What you need is a relay or contactor. The contacts are rated for the voltage and current of the power supply, e.g. 240V @ 10A. Relays are likely to be available for up to 10A, greater than that and it becomes a contactor. A relay with 240V contacts could operate the coil of a contactor, as contactors often have 240V coils.
The coil of the relay operates from a separate supply, but you want one with a DC supply of 12V or 24V. This coil is isolated from the mains, and you have a power supply just for it. The coil itself is operated by a relay driver circuit (which normally inverts the logic). The input to that is logic level.
It may be that a solid state relay will be suitable (second link). These are operated by logic levels directly and come in 240V x current ratings at least 10A. They work well with resistive loads, but in my experience not so great with inductive or reactive loads.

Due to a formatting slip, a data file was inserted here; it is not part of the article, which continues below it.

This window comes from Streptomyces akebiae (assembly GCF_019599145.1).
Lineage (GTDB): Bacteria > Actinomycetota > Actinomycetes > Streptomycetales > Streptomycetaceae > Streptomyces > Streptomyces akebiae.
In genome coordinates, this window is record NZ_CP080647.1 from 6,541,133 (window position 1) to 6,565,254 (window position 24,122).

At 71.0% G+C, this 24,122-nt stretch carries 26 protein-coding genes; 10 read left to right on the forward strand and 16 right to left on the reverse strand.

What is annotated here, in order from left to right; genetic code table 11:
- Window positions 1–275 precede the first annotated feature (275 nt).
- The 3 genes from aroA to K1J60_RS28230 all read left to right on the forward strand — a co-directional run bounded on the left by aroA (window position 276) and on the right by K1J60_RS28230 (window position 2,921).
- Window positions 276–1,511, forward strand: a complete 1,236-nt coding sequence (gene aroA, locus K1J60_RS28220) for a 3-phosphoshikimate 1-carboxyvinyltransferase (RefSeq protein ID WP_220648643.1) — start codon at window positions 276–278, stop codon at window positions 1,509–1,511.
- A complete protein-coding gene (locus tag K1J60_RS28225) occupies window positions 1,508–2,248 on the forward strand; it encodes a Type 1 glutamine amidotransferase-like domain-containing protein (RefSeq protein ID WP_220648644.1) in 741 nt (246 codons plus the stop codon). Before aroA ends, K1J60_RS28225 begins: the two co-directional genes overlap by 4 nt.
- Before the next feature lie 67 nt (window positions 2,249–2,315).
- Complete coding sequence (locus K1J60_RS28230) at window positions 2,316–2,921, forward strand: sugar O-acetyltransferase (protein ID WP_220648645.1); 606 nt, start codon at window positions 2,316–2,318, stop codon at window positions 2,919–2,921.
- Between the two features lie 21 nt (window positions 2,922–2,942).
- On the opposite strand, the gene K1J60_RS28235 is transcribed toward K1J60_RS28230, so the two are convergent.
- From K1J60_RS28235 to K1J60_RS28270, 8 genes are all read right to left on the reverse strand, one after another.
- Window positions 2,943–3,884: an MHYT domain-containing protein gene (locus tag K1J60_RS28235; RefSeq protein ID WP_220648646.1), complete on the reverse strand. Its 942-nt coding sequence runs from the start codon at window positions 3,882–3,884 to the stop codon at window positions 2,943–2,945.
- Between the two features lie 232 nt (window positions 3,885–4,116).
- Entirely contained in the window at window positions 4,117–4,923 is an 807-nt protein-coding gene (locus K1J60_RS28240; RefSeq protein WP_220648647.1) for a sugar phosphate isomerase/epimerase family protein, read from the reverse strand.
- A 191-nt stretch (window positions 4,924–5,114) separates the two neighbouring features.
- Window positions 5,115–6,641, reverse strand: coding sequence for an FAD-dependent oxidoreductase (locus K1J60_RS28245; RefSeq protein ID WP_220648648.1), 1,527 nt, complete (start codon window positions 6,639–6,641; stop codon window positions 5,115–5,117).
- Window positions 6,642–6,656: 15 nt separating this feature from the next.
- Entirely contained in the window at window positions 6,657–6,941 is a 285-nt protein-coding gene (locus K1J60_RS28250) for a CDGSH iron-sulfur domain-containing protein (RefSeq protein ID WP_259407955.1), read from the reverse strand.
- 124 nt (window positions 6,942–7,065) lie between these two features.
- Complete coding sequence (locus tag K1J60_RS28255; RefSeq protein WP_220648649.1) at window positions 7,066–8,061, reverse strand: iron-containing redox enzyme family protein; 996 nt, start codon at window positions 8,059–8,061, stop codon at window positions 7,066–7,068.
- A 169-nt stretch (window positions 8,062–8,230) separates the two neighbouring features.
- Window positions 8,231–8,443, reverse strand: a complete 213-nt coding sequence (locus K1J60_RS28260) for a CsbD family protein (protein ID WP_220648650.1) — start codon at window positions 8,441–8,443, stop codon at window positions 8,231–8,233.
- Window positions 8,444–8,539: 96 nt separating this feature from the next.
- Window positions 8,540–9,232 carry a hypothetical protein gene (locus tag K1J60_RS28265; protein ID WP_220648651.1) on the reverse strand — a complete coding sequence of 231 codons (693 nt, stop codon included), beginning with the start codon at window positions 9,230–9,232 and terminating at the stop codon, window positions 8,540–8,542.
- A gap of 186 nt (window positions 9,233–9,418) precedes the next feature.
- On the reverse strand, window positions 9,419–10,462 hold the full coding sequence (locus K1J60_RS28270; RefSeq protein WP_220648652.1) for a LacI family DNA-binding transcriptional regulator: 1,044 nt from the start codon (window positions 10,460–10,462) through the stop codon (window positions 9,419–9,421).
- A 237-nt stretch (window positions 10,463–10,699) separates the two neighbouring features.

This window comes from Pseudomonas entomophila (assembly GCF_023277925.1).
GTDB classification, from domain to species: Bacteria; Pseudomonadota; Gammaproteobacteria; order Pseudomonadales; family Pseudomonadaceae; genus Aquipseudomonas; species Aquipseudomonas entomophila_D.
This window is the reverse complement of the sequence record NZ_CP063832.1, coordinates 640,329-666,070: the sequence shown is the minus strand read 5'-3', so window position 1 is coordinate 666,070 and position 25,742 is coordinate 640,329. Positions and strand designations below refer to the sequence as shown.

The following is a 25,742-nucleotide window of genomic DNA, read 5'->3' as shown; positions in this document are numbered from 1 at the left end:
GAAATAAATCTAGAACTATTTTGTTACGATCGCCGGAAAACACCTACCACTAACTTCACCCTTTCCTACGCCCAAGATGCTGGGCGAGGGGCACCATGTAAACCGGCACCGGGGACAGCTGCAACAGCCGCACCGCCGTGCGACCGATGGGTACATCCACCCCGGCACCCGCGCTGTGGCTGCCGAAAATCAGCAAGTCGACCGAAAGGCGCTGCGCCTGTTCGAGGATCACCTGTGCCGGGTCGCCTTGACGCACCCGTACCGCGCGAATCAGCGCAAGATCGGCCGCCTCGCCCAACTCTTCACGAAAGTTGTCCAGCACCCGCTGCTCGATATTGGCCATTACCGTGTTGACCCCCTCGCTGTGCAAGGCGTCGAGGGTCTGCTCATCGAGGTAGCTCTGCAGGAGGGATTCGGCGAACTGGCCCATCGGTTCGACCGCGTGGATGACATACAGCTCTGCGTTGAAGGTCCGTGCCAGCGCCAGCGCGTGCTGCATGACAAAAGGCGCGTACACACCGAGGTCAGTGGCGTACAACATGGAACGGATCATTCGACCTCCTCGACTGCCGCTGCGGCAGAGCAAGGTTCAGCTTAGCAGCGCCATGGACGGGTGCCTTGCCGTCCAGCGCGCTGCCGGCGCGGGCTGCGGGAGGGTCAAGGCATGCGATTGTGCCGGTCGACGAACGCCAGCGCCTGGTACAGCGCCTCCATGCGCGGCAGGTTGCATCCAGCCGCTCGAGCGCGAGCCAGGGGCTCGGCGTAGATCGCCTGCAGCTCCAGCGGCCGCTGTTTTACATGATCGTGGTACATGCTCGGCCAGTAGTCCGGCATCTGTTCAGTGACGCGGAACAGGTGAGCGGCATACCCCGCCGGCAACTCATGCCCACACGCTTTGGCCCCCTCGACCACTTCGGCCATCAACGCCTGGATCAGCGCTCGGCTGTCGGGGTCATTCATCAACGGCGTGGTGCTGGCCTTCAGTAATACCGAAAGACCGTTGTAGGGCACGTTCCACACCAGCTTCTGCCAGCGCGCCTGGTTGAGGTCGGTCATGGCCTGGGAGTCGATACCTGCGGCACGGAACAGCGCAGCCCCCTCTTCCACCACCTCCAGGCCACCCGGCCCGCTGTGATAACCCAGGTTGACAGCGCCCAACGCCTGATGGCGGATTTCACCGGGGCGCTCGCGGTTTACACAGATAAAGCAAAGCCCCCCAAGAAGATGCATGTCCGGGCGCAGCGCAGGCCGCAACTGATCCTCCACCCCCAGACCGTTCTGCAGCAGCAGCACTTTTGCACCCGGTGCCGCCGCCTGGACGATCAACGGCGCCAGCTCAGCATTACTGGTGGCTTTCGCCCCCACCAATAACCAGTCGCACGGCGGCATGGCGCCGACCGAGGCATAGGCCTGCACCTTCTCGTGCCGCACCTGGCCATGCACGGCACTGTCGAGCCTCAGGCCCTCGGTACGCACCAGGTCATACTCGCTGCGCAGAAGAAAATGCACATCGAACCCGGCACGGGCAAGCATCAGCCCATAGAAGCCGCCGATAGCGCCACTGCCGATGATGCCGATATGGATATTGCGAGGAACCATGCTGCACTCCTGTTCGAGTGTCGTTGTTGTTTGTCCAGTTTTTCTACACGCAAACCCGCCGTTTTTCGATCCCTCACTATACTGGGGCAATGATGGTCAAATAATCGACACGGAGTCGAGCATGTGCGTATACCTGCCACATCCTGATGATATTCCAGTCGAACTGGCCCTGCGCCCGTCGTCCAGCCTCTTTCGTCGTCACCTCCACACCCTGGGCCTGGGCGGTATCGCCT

The first link below shows a typical relay driver. This will not suit all situations, as it depends on the relay coil current. The transistor could be a 2N2222. This will work up to 0.5A or more, but the 10K resistor should be reduced so the base current is 10mA or more (270 ohms), which in turn depends what logic circuit is driving this. The transistor could be a 5 or 10A logic level power mosfet instead (N channel). This will work with any logic and drive even more current.